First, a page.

If able to tolerate oral hydrocortisone: give 50 mg/m2/day
e.g.: Give 5x (five times) the patient's normal total daily dose hydrocortisone, as 4-5 divided doses (breakfast, lunch, afternoon tea, dinner, bedtime)
Gastroenteritis: Stable with mild
If able to tolerate oral fluids start oral hydrocortisone 50mg/m2/day as above
If unable to tolerate oral fluids give IV/IM hydrocortisone (see 'A' above)
Respiratory, ear infection, no fever, vomiting or
diarrhoea, and looks well
Continue normal maintenance doses of steroid.
No Fever >38 degrees, not on antibiotics.
Elective surgical procedures
Simple elective surgery
Can be managed by increased oral hydrocortisone for 24-48 hours. (2-3x)
Often an oral dose of hydrocortisone at the onset of the 'Nil by mouth' (eg for gastroscopy) period can suffice: discuss with anaesthetist regarding when Nil by mouth period starts
For more acute surgery or prolonged illness/surgery
Table 2: Peri-operative Stress Steroids
|Weight (kg)||Single dose Hydrocortisone
PO - prior to being NBM
|Rate of infusion INTRA- and
50 mg hydrocortisone in 50 ml 0.9% saline (ml/hr = mg/hr)
|3 - 10||25 mg||1|
|10 - 20||50 mg||2|
- Maintenance IV fluid rate of 0.9% NaCl with 5% glucose.
- If weight is unknown dosing can be based on age:
En route to surgery, prior to anaesthesia:
0-3 yrs : Hydrocortisone 25 mg IV bolus, then 50 mg/m2 (~25 mg) infusion for remaining 24 hrs
3-12 yrs : Hydrocortisone 50 mg IV bolus, then 50 mg/m2 (~50-60 mg) infusion for remaining 24 hrs
12 yrs : Hydrocortisone 100 mg IV bolus, then 50 mg/m2 )~100 mg) infusion for remaining 24 hrs
- Once stable: switch to maintenance oral hydrocortisone (~10mg/m2/day).
- 12 year old male with CAH, on steroids (fludrocortisone and
hydrocortisone), acute vomiting, abdominal pain, temperature of
Administer 100 mg hydrocortisone IM/IV followed by a continuous infusion of 100mg/m2/day until clinically stable. (Fludrocortisone not normally needed when on IV steroids of such doses)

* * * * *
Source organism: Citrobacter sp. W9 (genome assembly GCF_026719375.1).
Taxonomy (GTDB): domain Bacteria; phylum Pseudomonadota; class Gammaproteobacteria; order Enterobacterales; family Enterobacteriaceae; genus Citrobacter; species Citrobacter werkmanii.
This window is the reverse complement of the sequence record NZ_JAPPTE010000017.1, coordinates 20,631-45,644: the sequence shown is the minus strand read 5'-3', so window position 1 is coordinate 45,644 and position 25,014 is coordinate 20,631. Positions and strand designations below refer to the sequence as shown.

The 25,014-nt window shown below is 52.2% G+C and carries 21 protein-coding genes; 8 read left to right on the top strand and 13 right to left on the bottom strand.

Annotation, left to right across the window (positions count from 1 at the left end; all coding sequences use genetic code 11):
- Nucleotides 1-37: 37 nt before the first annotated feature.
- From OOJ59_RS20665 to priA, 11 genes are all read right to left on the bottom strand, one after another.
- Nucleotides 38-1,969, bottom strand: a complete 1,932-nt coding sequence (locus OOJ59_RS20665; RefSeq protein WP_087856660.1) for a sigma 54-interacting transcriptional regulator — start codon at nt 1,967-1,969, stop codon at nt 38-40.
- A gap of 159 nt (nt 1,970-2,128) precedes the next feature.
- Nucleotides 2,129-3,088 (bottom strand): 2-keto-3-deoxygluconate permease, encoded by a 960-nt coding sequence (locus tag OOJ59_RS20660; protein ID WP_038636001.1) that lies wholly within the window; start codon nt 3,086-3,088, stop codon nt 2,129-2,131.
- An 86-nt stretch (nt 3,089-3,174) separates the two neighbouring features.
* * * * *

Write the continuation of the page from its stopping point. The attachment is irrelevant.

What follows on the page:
- 9 month old male with congenital hypopituitarism with upper
respiratory infection and fever of 38.3°C. Usual medication
hydrocortisone 2 mg am, 1.25 mg midday, and 1.25 mg at night. So
total is 5 mg/day.
Give 5 mg hydrocortisone x 5 times per day until fever resolves, then go back to maintenance dose.
See GP to investigate cause of fever.
|Glucocorticoid effect in relation to hydrocortisone/cortisol=1.0||Sodium Retention Effect Equivalent to 0.1 mg Florinef PO||Stress dose for individual glucocorticoid preparations equivalent to 100mg Cortisol PO|
|Prednisone||4 - 6||50||25 mg|
|Prednisolone||6 - 8||50||20 mg|
|Methylprednisolone (Solumedrol)||6 - 8||0||15-20 mg|
|Dexamethasone||80 to 120||0||1.5 mg|
|9a-Fluorocortisone (Florinef)||~None; but 15x mineralocorticoid effect||0.1||N/A|
References and Further Reading
Pediatric Endocrinology, Sperling, 3rd ed. 2008
Practical Endocrinology and Diabetes in Children 2nd ed. 2006
Pediatric Practice: Endocrinology, Michael Kappy, David Allen, Mitchell Geffner, 2010,
Did you find this information helpful?
- Date last published: 26 January 2017
- Document type: Clinical Guideline
- Services responsible: Paediatric Endocrinology
- Author(s): Craig Jefferies
- Owner: Craig Jefferies
- Editor: Greg Williams
- Review frequency: 2 years